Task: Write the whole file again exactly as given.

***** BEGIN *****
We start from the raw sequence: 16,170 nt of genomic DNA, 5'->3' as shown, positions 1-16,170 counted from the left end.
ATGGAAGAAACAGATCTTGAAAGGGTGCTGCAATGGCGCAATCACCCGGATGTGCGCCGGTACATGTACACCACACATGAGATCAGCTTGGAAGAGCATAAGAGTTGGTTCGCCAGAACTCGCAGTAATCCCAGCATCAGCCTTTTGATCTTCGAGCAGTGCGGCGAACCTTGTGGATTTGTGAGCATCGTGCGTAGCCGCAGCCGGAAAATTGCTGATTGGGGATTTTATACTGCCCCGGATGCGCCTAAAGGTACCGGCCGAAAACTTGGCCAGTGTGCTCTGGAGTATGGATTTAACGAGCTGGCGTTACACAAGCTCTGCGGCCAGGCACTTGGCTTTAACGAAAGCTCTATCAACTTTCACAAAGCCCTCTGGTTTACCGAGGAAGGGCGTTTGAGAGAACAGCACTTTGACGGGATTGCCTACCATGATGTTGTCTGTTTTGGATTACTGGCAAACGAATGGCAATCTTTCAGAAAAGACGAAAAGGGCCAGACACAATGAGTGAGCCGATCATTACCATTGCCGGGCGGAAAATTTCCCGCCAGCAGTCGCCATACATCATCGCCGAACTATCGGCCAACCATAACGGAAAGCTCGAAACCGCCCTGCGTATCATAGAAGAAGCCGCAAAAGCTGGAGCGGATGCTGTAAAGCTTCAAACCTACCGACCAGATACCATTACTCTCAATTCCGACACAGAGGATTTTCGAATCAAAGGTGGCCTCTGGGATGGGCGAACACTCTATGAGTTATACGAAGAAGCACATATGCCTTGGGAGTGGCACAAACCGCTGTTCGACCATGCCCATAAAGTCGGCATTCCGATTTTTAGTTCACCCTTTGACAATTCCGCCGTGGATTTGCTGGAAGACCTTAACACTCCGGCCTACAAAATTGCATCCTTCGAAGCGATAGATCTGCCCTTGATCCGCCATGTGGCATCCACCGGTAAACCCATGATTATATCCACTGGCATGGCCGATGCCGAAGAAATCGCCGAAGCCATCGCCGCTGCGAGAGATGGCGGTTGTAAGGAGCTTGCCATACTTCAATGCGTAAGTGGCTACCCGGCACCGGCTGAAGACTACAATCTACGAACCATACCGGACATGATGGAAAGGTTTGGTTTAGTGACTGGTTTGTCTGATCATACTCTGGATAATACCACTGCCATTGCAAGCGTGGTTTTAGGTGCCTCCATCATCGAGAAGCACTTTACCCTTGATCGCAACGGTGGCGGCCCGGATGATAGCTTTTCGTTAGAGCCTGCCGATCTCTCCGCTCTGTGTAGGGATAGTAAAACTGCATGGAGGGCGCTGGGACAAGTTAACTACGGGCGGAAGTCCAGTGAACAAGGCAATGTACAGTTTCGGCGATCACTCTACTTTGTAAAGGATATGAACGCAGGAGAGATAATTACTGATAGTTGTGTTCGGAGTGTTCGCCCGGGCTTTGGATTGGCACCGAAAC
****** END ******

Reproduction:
We start from the raw sequence: 16,170 nt of genomic DNA, 5'->3' as shown, positions 1-16,170 counted from the left end.
ATGGAAGAAACAGATCTTGAAAGGGTGCTGCAATGGCGCAATCACCCGGATGTGCGCCGGTACATGTACACCACACATGAGATCAGCTTGGAAGAGCATAAGAGTTGGTTCGCCAGAACTCGCAGTAATCCCAGCATCAGCCTTTTGATCTTCGAGCAGTGCGGCGAACCTTGTGGATTTGTGAGCATCGTGCGTAGCCGCAGCCGGAAAATTGCTGATTGGGGATTTTATACTGCCCCGGATGCGCCTAAAGGTACCGGCCGAAAACTTGGCCAGTGTGCTCTGGAGTATGGATTTAACGAGCTGGCGTTACACAAGCTCTGCGGCCAGGCACTTGGCTTTAACGAAAGCTCTATCAACTTTCACAAAGCCCTCTGGTTTACCGAGGAAGGGCGTTTGAGAGAACAGCACTTTGACGGGATTGCCTACCATGATGTTGTCTGTTTTGGATTACTGGCAAACGAATGGCAATCTTTCAGAAAAGACGAAAAGGGCCAGACACAATGAGTGAGCCGATCATTACCATTGCCGGGCGGAAAATTTCCCGCCAGCAGTCGCCATACATCATCGCCGAACTATCGGCCAACCATAACGGAAAGCTCGAAACCGCCCTGCGTATCATAGAAGAAGCCGCAAAAGCTGGAGCGGATGCTGTAAAGCTTCAAACCTACCGACCAGATACCATTACTCTCAATTCCGACACAGAGGATTTTCGAATCAAAGGTGGCCTCTGGGATGGGCGAACACTCTATGAGTTATACGAAGAAGCACATATGCCTTGGGAGTGGCACAAACCGCTGTTCGACCATGCCCATAAAGTCGGCATTCCGATTTTTAGTTCACCCTTTGACAATTCCGCCGTGGATTTGCTGGAAGACCTTAACACTCCGGCCTACAAAATTGCATCCTTCGAAGCGATAGATCTGCCCTTGATCCGCCATGTGGCATCCACCGGTAAACCCATGATTATATCCACTGGCATGGCCGATGCCGAAGAAATCGCCGAAGCCATCGCCGCTGCGAGAGATGGCGGTTGTAAGGAGCTTGCCATACTTCAATGCGTAAGTGGCTACCCGGCACCGGCTGAAGACTACAATCTACGAACCATACCGGACATGATGGAAAGGTTTGGTTTAGTGACTGGTTTGTCTGATCATACTCTGGATAATACCACTGCCATTGCAAGCGTGGTTTTAGGTGCCTCCATCATCGAGAAGCACTTTACCCTTGATCGCAACGGTGGCGGCCCGGATGATAGCTTTTCGTTAGAGCCTGCCGATCTCTCCGCTCTGTGTAGGGATAGTAAAACTGCATGGAGGGCGCTGGGACAAGTTAACTACGGGCGGAAGTCCAGTGAACAAGGCAATGTACAGTTTCGGCGATCACTCTACTTTGTAAAGGATATGAACGCAGGAGAGATAATTACTGATAGTTGTGTTCGGAGTGTTCGCCCGGGCTTTGGATTGGCACCGAAAC